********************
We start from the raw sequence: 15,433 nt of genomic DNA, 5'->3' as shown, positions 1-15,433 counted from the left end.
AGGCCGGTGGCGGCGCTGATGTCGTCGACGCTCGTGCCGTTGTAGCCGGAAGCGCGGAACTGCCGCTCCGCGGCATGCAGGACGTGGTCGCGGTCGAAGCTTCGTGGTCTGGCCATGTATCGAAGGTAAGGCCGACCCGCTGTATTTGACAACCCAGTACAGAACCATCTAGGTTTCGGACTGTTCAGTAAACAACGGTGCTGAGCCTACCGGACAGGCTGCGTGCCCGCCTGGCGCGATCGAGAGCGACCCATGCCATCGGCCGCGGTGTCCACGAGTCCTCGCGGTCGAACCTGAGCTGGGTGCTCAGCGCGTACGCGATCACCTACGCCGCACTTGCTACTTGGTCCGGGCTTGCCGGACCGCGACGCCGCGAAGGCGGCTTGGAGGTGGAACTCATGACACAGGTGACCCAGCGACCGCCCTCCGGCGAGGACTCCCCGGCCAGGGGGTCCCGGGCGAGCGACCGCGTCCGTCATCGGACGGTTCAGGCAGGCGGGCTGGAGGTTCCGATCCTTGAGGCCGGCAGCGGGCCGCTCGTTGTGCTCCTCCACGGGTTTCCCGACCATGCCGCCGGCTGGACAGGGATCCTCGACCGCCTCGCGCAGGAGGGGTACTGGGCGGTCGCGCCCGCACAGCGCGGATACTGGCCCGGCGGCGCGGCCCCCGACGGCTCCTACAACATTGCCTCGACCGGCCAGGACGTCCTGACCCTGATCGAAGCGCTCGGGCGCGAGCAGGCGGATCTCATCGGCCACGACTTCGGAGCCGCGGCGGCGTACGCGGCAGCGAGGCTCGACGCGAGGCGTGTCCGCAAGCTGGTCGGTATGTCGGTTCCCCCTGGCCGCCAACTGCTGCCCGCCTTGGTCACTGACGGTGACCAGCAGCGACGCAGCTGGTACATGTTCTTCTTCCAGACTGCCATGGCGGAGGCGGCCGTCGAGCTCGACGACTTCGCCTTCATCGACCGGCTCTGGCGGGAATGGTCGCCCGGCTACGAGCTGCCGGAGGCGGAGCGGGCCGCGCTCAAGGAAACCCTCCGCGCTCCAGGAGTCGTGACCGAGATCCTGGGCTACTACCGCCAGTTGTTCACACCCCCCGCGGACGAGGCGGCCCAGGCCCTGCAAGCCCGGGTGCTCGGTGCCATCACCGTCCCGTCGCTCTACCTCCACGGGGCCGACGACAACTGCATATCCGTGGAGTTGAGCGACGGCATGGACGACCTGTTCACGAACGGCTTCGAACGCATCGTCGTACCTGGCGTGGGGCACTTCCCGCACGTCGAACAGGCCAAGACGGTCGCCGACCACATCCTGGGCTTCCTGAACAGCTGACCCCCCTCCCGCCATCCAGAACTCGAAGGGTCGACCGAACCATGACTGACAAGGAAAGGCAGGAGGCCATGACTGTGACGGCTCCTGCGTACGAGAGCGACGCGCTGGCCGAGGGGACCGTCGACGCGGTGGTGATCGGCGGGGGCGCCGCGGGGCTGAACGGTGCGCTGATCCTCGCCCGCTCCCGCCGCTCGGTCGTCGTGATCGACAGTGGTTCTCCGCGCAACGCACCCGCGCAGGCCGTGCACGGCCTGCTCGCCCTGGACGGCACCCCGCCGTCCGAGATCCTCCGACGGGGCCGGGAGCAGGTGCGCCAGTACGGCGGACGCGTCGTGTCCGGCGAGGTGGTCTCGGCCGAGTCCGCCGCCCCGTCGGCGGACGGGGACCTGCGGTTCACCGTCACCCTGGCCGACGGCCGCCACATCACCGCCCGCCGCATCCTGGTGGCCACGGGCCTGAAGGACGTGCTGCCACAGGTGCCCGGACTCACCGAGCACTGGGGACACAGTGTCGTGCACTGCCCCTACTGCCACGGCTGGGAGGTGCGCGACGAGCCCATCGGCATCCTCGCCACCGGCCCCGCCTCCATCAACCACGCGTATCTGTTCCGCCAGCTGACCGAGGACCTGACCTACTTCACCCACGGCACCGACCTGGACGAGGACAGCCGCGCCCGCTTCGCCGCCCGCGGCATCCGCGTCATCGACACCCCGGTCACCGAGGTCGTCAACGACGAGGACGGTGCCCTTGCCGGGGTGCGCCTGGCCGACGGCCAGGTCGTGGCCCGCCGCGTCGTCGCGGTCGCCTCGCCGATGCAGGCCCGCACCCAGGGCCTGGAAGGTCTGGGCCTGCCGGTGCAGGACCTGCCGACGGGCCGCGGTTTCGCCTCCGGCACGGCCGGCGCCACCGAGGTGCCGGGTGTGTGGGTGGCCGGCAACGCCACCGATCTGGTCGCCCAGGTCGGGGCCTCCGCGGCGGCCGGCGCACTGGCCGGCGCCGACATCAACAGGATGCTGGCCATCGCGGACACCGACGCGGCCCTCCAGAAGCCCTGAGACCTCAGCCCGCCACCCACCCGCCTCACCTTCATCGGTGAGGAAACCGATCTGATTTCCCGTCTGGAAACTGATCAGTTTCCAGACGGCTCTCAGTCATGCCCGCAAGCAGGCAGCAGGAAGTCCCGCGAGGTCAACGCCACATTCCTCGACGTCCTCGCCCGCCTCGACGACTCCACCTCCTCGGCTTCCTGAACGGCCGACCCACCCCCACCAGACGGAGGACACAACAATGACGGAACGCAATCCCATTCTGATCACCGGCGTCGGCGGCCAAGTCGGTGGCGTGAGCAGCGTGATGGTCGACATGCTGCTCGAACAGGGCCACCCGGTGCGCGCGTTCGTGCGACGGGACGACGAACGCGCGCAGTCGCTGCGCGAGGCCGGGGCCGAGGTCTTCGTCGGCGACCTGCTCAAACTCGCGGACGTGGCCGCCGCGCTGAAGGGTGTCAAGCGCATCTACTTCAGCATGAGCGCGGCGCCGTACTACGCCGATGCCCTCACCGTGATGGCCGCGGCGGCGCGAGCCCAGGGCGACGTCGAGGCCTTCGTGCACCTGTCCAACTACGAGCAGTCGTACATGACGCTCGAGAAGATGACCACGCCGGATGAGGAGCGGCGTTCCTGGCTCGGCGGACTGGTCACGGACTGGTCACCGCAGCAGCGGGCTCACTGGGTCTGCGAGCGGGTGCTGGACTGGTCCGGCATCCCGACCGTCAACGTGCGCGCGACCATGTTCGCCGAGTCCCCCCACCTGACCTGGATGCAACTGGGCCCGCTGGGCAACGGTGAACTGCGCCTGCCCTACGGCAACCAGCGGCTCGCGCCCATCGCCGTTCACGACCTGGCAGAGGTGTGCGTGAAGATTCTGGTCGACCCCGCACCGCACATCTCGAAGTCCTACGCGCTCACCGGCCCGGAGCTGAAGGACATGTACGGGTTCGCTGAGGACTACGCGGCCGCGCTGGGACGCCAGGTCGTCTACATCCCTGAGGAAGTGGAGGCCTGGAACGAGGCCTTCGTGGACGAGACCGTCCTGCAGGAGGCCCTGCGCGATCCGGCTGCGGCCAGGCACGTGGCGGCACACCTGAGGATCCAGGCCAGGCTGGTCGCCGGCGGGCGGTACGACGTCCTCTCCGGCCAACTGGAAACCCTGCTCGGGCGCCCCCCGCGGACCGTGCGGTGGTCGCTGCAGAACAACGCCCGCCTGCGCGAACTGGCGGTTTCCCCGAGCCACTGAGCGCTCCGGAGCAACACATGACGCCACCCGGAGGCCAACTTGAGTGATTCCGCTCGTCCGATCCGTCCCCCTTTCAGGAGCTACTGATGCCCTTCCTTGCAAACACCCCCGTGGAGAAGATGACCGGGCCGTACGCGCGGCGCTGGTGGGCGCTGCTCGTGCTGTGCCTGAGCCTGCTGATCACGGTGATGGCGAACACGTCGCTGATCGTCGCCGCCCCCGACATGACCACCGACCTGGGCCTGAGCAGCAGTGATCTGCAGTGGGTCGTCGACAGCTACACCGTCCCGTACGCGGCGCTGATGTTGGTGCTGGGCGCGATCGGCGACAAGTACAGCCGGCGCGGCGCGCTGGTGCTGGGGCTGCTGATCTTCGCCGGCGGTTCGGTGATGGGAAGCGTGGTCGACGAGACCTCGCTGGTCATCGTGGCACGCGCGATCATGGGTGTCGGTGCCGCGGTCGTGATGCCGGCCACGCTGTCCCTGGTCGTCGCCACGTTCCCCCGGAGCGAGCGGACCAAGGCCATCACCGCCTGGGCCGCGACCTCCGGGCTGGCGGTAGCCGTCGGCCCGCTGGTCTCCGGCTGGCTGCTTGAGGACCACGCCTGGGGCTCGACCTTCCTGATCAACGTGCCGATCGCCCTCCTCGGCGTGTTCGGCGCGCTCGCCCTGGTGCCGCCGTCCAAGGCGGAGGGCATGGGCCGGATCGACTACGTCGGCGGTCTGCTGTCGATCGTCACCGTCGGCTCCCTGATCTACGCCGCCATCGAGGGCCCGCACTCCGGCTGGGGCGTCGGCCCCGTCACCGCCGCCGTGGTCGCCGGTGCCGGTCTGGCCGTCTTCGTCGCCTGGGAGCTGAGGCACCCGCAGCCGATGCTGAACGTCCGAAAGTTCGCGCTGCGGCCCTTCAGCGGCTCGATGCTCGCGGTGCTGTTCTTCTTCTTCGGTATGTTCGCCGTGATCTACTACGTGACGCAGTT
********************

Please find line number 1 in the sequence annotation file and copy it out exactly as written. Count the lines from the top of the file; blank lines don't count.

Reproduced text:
We start from the raw sequence: 15,433 nt of genomic DNA, 5'->3' as shown, positions 1-15,433 counted from the left end.